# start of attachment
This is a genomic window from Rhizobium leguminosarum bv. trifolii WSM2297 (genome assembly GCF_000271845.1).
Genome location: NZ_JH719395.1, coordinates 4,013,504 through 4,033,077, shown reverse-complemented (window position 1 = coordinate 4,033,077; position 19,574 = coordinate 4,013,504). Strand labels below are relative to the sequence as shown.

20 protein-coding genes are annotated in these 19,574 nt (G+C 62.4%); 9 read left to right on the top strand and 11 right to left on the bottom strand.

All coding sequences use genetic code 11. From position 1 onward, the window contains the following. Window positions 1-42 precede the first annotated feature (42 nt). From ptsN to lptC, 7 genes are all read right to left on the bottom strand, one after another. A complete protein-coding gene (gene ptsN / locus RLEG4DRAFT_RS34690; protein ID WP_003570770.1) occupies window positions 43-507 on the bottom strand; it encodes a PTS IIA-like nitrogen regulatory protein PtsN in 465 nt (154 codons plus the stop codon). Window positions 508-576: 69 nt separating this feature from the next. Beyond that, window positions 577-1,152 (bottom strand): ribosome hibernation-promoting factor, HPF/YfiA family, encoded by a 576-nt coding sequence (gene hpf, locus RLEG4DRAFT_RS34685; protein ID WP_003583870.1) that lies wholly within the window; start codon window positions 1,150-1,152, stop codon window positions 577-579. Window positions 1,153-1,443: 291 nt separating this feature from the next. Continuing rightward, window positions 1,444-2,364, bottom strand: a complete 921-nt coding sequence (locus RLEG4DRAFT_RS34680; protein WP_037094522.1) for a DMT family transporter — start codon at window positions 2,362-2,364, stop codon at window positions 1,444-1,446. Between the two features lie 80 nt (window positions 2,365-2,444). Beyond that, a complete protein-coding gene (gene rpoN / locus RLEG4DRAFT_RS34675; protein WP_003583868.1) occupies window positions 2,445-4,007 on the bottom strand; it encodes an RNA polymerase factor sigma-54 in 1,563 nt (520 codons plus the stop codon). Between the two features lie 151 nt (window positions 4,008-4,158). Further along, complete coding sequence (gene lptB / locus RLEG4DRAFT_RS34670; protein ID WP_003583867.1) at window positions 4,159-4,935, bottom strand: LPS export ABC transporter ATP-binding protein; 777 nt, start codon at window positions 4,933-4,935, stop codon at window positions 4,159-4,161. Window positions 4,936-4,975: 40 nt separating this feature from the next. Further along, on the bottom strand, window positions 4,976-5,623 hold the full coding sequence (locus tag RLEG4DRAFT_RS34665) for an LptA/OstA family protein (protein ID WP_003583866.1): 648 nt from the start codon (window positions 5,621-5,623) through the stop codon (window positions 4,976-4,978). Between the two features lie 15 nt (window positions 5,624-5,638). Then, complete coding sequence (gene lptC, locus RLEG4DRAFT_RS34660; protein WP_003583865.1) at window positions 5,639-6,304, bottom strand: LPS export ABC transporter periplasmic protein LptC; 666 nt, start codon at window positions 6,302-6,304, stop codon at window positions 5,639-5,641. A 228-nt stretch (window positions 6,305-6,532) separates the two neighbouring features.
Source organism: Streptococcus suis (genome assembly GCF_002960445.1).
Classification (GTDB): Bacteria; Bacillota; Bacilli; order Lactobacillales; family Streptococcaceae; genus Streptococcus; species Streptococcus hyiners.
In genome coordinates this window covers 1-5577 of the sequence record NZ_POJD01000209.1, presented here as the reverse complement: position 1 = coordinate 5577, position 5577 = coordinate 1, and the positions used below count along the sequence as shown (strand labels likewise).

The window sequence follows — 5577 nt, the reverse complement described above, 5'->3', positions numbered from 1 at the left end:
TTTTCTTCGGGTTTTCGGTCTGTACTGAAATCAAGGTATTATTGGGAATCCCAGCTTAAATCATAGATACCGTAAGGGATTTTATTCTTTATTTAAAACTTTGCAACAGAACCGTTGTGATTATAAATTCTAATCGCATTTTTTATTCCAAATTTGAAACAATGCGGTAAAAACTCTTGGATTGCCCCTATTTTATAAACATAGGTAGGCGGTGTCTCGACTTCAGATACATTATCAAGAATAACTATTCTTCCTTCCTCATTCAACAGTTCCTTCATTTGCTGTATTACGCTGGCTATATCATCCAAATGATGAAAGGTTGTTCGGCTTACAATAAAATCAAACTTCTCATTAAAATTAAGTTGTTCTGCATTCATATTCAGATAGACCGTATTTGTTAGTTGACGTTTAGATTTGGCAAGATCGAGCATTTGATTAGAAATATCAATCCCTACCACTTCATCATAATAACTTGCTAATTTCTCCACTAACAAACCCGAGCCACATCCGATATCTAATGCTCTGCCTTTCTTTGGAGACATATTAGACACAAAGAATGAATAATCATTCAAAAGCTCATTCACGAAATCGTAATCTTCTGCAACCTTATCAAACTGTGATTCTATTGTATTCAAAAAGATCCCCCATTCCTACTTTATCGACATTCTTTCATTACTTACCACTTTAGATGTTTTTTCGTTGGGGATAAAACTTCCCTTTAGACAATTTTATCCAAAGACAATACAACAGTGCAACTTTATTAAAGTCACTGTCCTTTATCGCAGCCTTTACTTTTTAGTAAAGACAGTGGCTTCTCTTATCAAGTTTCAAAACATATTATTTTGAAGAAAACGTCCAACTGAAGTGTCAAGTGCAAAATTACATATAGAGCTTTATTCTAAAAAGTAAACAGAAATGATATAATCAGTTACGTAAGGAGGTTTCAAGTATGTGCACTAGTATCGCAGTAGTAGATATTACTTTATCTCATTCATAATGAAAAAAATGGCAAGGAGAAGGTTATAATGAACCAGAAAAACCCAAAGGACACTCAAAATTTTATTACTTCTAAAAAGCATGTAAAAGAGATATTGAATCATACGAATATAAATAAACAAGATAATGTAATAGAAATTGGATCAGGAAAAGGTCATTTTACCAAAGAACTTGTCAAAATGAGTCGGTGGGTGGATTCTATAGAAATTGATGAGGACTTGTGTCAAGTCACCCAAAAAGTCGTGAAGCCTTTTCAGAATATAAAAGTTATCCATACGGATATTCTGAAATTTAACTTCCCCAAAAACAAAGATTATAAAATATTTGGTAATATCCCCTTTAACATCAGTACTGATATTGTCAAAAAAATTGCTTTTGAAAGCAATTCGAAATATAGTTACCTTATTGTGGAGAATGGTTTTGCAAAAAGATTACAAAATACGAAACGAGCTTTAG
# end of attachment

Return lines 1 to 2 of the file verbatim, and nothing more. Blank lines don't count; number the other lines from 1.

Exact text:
This is a genomic window from Rhizobium leguminosarum bv. trifolii WSM2297 (genome assembly GCF_000271845.1).
Genome location: NZ_JH719395.1, coordinates 4,013,504 through 4,033,077, shown reverse-complemented (window position 1 = coordinate 4,033,077; position 19,574 = coordinate 4,013,504). Strand labels below are relative to the sequence as shown.